Boston University astronomer, Professor Gerald Hawkins and his team studied the Nazca lines in 1973 to establish Maria Reiche’s theory of astronomical calendar. After studying 186 lines with a computerised programme, he came to the conclusion that there was only a 20% chance of any likeness to the orientation of stars or clusters.
German archaeologist Markus Reindel conducted a scientific study of the lines in 1997, along with Peruvian archaeologist Johny Isla. They decided to commence their study from an area which was further away from the Nazca Valley. Their observation concluded that the lines led or pointed to actual areas. They were convinced that the lines were directions to areas of settlement and sources of water. The trapezoids were drawn to show the width of water streams and their course.
As of April 2018, more than 50 new Nazca lines have been discovered in Peru between the towns of Palpa and Nazca. However, these appear to be several centuries older than the first geoglyphs discovered in the Nazca Valley. The researchers, using lightweight drones to scan the area, discovered these new lines.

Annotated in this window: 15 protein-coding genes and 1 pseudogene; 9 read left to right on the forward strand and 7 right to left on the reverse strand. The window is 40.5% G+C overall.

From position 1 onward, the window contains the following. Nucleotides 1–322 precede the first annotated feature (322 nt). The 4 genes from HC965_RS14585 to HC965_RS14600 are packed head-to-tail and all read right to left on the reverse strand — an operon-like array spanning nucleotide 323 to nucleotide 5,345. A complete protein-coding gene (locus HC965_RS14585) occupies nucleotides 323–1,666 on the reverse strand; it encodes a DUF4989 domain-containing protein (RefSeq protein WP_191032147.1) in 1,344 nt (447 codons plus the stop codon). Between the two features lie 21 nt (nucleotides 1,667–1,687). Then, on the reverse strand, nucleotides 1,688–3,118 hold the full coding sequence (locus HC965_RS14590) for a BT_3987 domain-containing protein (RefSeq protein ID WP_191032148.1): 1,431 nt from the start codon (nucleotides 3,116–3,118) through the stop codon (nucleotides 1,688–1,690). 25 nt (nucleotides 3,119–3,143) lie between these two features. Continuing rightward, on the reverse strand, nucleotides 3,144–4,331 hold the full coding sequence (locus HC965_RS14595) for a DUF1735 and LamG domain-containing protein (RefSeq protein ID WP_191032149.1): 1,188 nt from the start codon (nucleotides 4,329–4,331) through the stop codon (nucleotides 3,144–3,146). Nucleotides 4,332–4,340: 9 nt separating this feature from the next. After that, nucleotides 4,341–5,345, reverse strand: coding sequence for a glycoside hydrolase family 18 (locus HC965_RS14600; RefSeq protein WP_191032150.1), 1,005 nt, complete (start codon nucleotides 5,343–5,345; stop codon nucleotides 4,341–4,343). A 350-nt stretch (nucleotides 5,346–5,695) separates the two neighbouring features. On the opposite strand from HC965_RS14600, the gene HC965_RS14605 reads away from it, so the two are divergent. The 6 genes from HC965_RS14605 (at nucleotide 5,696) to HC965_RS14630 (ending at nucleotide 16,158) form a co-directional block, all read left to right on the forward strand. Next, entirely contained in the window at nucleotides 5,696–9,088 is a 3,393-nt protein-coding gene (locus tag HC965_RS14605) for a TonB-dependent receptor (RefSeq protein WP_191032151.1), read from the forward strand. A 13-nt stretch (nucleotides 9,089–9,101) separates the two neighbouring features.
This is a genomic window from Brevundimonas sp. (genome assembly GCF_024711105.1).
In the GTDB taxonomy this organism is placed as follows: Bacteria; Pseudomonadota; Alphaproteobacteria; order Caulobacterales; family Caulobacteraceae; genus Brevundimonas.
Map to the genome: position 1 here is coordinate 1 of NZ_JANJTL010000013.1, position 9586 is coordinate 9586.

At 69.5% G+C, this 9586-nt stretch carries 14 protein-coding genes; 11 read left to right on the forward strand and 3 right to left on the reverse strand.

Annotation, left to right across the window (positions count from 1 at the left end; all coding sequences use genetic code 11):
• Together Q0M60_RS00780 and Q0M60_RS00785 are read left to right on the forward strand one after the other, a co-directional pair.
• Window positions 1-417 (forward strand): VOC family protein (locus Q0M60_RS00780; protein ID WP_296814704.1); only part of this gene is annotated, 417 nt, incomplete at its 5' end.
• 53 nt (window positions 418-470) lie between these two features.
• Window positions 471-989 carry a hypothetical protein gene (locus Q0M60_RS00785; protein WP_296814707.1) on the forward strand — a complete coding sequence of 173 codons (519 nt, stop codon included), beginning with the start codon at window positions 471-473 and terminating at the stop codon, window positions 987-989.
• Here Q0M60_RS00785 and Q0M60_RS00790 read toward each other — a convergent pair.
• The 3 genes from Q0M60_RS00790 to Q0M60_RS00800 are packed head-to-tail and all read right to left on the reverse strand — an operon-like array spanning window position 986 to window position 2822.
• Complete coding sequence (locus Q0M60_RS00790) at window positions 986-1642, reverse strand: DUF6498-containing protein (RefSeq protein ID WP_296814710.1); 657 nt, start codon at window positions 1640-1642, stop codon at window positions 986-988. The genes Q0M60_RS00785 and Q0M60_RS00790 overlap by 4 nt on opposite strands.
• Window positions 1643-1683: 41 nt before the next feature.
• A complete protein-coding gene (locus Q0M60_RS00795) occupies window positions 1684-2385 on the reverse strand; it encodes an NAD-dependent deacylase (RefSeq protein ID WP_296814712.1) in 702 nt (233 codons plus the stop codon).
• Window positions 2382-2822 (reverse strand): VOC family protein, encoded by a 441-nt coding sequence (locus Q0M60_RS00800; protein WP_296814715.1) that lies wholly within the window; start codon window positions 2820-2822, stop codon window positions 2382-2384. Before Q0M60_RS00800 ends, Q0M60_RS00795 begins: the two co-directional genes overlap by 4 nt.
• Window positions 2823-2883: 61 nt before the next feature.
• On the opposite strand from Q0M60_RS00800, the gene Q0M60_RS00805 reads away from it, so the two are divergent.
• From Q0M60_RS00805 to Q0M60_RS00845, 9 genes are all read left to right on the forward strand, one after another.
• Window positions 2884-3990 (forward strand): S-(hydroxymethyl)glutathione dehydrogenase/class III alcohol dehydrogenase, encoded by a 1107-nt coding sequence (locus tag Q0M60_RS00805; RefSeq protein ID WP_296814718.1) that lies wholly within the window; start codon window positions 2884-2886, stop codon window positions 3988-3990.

These are believed to have been created by the people of the ancient Topará and Paracas settlements. Johny Isla of the Peruvian Ministry of Culture, also in charge of the restoration work and safeguarding of the lines, is of the belief that this changes the previous theories about the geoglyphs.
The Nazca lines have intrigued researchers and many archaeologists for decades now. It can only be hoped that one day we will have answers to their existence.
Enjoyed this article? Also, check out “The Classic Whodunit Mystery of the Marree Man of Outback Australia“.
Mystery on the desert: A study of the ancient figures and strange delineated surfaces seen from the air near Nazca, Peru – 1949 | By Maria Reiche
Nazca Lines | Peru